Ilonka Molano, MD, learned firsthand the difficulties that can result from poor palliative care when her grandfather was diagnosed with late-stage prostate cancer and was receiving treatment in the Dominican Republic.
“Medicine (there) is very paternalistic. The doctor decides what you’re going to do and you’re not allowed to question that. Very different from the United States where you need to discuss all of this with the patient because the patient needs to make the decision,” Molano said. When speaking specifically about her grandfather’s situation, Molano says the lack of communication was frustrating. “There were issues of communication. How to tell families is different in the Dominican Republic than it is here and that has definitely marked me and my interest in Palliative Care.”
Molano now devotes part of her time working with the Palliative Care unit, where she counsels and provides support to patients and families facing life-threatening illnesses. Her main task, she says, is to explain the diagnosis and prepare the family for the next steps in treatment.
“As a member of the Palliative Care team, Ilonka manifests a wonderful balance between the highest level of humanistic care and the complex details of disease management. Her eagerness to learn and willingness to be vulnerable makes her an outstanding member of our interprofessional team,” said Timothy Thomsen, MD, director of the Supportive and Palliative Care Program.
In addition to providing supportive and palliative care, Molano juggles her time between her various roles as an associate program director of the Infectious Diseases Fellowship, assistant professor in Infectious Diseases, and as a mother of two. During her “free time,” Molano is also working to complete a Master’s degree in medical education.
Molano completed medical school at the Instituto Tecnológico de Santo Domingo (INTEC), where she began exploring possible topics to base her career on. Infectious diseases fit all her criteria. Molano wanted a subspecialty that would intellectually challenge her as well as allow her to work with multiple organ systems. In 2005, she and her husband, Tahuanty Pena, MD, now-clinical assistant professor in Pulmonary, Critical Care and Occupational Medicine, moved to the United States to pursue their medical interests. Fortunately, they both matched for their residencies and fellowships at Wayne State University in Detroit, Michigan, where they lived for nine years and started a family.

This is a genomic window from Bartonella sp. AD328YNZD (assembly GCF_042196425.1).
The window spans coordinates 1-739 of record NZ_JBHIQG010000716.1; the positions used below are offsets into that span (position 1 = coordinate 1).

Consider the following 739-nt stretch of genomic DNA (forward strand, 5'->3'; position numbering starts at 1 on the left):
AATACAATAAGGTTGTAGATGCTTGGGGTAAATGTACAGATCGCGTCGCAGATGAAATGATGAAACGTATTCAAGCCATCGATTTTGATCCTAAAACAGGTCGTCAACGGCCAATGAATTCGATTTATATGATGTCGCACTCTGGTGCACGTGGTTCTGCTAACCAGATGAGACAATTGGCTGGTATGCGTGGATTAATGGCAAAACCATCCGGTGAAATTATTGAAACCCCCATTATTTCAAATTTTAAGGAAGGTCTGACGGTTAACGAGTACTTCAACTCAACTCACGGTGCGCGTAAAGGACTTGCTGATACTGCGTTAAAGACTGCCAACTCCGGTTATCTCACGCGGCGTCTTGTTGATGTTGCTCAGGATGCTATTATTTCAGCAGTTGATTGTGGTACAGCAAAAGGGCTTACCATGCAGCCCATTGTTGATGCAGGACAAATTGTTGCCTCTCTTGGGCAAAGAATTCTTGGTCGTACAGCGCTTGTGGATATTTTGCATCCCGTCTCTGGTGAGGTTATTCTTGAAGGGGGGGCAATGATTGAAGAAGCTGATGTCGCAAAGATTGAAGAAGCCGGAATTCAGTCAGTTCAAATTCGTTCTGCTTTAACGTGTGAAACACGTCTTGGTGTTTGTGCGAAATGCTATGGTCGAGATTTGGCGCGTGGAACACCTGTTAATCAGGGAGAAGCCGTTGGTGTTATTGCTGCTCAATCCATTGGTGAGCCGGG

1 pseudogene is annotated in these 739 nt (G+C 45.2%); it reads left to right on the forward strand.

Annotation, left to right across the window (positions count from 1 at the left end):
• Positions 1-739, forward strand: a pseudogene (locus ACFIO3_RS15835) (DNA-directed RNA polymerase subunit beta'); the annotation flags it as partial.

“The whole program we studied at was in an inner city, so there were a lot of infectious issues that we saw every day,” Molano said. “I think that really shaped my interest.”
Following the completion of her Infectious Diseases and Geriatric Fellowships, Molano became a stay-at-home mom to Gabriel and Amanda for three years, while Pena finished another fellowship at the University of Pennsylvania. During his interview at the University of Iowa, Molano’s training found its way into his conversation.
“It turned out they were looking for somebody with my skills as well. I was approached by (the Division of) Infectious Diseases, and that’s how we both ended up in Iowa,” Molano said. “It’s one of those things where you make all these plans and you don’t really know how things will work out.”
Four years later, Molano’s schedule is packed from morning to night. Although she has never considered herself a researcher, she more than makes up for it with her roles in patient care and education. Depending on the day, Molano works half of her day in the Infectious Diseases outpatient care clinic, seeing patients or supervising other practitioners. The other half of her day Molano spends in her office, completing fellowship program-related work and interacting with fellows.
“Dr. Molano brings an unusual and valuable skill set to her care of patients. Her patients and the trainees with whom she works benefit from her broad and deep expertise,” said Judy Streit, MD, program director of the Infectious Diseases Fellowship.
In order to unwind after work and school every Friday, Molano and Pena take their children out for dinner for a family date night. Molano also enjoys reading romance novels, sewing her own clothes and knitting during her free time. The family also attends the Iowa City Farmer’s Market whenever they can.
“We are enamored with Iowa City. We really never expected to move to Iowa, but now we cannot think of any other place we would rather be,” Molano said.